Jane Van Ryan
Posted June 2, 2010
Coast Guard Adm. Thad Allen reported this morning that the diamond wire being used to make a second "clean cut" in the Deepwater Horizon riser is stuck.
Engineers are working to shake it loose so they can continue the process of installing the lower marine riser package (LMRP) designed to siphon most of the oil and gas from the well to the surface for processing. Late yesterday powerful shears, similar to garden shears, made the initial cut through the 21"-in-diameter riser.
BP reports that two additional containment strategies are planned. They include the:
- Q 4000 Direct Connect, which will use the manifold and hoses installed for the failed "top kill" procedure to take additional oil from the blowout preventer (BOP) to the surface through a second riser.
- Long-Term Containment Option, which would take oil from the LMRP through a separate manifold to a free-standing riser ending about 300' below sea level affixed with a flexible tube guiding the oil to a containment vessel on the surface. This option is designed to disconnect and reconnect the riser for operation during a hurricane.
In related news about the oil spill:
- The National Oceanic and Atmospheric Administration (NOAA) yesterday expanded the Gulf area closed to fishing. More than 68 percent of the Gulf remains open to fishing.
- Attorney General Eric Holder announced yesterday that the government has launched criminal and civil investigations into the oil spill.
- BP reported the failure of the top kill maneuver could have been caused by a damaged disk about 1,000 feet below the seafloor. The disk might have prevented the heavy drilling fluid from going far enough down the wellbore to counteract the pressure from the rising oil and gas. (The Wall Street Journal)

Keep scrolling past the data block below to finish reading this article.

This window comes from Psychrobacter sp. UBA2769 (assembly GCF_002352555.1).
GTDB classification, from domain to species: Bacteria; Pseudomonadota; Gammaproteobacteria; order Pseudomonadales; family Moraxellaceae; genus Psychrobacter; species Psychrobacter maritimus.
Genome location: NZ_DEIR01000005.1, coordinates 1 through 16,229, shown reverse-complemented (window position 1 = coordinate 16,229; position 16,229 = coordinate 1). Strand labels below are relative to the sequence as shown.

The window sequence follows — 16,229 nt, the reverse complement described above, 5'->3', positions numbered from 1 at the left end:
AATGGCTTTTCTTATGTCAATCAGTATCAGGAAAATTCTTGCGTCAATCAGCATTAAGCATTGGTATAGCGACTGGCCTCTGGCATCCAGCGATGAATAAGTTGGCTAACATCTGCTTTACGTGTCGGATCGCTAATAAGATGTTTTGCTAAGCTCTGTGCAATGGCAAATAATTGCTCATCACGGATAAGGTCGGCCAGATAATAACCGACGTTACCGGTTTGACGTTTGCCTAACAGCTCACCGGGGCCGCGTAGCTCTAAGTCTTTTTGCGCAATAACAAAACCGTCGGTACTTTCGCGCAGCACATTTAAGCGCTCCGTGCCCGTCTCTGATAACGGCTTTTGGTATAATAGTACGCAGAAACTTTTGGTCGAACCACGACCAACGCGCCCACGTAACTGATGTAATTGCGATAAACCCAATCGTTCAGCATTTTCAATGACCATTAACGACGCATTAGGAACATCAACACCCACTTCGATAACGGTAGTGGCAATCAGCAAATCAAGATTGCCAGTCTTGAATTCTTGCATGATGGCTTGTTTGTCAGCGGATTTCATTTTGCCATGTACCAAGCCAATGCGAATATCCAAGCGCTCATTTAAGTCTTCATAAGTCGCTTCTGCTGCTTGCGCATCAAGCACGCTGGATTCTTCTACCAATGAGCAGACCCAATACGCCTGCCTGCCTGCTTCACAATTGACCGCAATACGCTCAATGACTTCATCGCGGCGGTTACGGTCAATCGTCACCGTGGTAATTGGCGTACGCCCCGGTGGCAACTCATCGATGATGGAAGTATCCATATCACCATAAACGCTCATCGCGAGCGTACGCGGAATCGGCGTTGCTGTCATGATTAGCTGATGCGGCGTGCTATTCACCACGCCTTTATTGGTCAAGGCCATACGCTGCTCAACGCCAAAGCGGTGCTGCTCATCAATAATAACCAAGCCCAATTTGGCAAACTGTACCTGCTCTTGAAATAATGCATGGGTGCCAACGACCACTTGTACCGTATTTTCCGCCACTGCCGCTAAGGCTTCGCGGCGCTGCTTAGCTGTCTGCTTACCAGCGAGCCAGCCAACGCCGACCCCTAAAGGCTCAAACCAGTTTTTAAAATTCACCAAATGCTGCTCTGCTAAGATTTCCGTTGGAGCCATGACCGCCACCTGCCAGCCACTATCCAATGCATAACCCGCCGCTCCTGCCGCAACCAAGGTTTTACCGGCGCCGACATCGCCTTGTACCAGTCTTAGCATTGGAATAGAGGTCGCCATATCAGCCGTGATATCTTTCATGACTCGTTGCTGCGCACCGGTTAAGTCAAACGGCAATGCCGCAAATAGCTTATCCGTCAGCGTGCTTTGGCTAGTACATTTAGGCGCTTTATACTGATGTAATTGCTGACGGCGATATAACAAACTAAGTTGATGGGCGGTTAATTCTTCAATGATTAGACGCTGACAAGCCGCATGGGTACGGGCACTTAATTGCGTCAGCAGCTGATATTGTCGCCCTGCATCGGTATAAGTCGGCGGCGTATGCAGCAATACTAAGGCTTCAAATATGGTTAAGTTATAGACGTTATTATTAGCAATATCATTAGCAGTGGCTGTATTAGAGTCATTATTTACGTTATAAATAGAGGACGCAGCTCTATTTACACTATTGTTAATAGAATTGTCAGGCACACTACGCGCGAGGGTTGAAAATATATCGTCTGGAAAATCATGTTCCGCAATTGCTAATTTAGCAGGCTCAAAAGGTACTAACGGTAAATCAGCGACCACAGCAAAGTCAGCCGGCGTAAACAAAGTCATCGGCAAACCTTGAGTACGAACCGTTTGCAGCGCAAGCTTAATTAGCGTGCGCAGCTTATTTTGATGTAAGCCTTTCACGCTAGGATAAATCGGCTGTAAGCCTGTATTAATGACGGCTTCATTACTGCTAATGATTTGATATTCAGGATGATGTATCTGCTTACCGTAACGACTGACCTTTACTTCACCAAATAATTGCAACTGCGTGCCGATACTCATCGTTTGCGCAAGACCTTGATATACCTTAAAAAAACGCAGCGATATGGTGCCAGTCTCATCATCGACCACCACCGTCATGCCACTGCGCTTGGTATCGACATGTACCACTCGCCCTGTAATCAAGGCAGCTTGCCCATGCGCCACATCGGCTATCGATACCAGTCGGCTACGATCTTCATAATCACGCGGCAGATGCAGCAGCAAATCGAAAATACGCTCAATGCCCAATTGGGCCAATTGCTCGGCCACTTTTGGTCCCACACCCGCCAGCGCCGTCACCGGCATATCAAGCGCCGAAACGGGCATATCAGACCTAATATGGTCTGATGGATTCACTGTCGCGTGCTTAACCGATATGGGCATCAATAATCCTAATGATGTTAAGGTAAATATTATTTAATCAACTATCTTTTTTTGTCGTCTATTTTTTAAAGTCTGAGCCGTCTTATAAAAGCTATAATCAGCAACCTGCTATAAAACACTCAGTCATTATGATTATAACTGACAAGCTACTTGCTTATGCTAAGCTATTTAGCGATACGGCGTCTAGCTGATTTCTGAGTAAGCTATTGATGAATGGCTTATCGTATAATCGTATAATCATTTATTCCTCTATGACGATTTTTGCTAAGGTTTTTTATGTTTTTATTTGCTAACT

One additional note: Yesterday was the beginning of the 2010 hurricane season. General information about the oil and natural gas industry's hurricane preparations is available here.
(Image Source: BP)
ABOUT THE AUTHOR
Jane Van Ryan was formerly senior communications manager and new media advisor at the American Petroleum Institute (API), where she wrote blog posts and produced podcasts and videos. Before coming to API, Jane managed communications for a large science and engineering corporation, and for a top-tier research and engineering university. A few years ago, you might have seen her in your living room when she delivered the news on television. Jane officially retired from API in 2011 and now freelances as an independent communications consultant when not gardening at her farm in Virginia.